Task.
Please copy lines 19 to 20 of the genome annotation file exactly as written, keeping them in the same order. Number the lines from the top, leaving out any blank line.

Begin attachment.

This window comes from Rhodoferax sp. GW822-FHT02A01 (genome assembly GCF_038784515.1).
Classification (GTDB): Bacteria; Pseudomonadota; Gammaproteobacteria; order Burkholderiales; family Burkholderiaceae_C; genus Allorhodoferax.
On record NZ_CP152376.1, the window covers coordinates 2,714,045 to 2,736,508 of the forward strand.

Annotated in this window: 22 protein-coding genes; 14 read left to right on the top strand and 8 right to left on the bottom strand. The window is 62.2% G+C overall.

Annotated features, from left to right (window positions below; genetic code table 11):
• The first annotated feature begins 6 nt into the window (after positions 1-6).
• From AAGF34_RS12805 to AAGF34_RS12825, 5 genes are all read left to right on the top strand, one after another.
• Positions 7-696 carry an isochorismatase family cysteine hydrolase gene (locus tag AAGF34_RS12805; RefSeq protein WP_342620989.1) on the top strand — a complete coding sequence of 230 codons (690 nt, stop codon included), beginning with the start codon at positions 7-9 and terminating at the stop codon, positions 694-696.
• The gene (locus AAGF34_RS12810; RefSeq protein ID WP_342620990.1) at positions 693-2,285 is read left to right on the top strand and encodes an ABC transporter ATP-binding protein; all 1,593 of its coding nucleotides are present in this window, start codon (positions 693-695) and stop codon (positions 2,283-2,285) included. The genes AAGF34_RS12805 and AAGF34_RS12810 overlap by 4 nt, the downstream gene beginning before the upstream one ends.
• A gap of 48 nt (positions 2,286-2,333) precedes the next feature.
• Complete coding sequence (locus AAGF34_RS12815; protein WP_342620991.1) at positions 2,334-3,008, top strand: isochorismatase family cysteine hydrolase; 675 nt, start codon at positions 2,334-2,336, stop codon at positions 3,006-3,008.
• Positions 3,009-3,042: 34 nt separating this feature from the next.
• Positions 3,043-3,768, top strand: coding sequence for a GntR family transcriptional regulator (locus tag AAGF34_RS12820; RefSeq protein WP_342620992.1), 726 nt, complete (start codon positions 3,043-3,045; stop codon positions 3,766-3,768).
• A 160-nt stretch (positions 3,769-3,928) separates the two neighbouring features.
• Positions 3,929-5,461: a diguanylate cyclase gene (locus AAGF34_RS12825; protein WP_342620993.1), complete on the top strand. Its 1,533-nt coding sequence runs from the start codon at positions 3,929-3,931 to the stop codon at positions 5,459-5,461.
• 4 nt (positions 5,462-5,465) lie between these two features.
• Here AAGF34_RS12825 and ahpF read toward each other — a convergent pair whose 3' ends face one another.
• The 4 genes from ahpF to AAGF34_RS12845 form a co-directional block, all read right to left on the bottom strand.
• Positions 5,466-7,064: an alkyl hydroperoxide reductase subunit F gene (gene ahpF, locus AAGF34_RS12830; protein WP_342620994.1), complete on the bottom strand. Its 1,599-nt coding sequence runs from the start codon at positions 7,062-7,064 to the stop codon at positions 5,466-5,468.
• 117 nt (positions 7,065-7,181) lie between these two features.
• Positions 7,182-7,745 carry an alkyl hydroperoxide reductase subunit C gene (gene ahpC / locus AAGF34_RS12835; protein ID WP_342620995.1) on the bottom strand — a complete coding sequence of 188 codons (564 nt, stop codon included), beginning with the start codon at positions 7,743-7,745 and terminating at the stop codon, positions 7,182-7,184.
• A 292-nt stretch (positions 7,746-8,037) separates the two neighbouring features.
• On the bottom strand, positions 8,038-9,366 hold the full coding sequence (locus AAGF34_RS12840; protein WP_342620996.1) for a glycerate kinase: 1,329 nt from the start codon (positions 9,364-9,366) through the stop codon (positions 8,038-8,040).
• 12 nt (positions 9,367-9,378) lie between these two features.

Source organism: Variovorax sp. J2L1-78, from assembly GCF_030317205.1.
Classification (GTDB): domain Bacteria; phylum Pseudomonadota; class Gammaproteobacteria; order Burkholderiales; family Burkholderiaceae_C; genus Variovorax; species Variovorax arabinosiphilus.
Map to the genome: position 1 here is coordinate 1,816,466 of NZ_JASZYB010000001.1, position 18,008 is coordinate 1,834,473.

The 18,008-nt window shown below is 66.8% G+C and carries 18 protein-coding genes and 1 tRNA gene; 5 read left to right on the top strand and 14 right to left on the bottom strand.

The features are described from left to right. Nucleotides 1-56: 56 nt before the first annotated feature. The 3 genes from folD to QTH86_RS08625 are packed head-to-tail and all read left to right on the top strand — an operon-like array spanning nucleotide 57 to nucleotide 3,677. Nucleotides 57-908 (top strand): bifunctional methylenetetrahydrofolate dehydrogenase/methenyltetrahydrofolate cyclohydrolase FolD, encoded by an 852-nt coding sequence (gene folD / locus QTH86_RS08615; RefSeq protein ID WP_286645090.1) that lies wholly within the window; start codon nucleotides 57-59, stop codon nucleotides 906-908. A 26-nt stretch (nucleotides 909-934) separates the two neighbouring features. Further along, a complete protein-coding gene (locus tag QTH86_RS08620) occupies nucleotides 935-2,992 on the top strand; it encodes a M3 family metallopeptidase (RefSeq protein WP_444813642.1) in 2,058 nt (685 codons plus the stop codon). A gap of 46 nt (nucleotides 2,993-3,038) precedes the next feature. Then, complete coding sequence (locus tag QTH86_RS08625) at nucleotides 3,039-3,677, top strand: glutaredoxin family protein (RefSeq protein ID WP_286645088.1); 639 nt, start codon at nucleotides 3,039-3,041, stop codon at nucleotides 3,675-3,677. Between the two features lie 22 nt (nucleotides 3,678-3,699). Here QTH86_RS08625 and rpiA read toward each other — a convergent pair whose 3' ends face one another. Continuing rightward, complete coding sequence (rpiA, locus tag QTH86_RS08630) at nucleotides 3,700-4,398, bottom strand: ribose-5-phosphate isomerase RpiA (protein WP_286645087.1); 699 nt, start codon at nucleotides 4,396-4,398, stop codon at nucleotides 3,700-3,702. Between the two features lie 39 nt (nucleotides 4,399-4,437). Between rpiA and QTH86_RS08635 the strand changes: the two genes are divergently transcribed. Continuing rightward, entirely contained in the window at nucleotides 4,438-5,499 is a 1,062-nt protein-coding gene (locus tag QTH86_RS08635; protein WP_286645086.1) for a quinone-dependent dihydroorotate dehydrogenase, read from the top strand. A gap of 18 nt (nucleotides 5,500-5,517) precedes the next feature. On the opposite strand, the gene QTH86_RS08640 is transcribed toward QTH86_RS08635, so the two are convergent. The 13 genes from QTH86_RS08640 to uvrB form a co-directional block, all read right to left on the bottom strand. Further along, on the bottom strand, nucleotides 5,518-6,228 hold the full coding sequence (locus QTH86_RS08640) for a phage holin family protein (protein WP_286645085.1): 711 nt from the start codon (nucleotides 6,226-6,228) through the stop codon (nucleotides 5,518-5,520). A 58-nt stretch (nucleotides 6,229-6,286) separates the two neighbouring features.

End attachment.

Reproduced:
• Positions 5,466-7,064: an alkyl hydroperoxide reductase subunit F gene (gene ahpF, locus AAGF34_RS12830; protein WP_342620994.1), complete on the bottom strand. Its 1,599-nt coding sequence runs from the start codon at positions 7,062-7,064 to the stop codon at positions 5,466-5,468.
• 117 nt (positions 7,065-7,181) lie between these two features.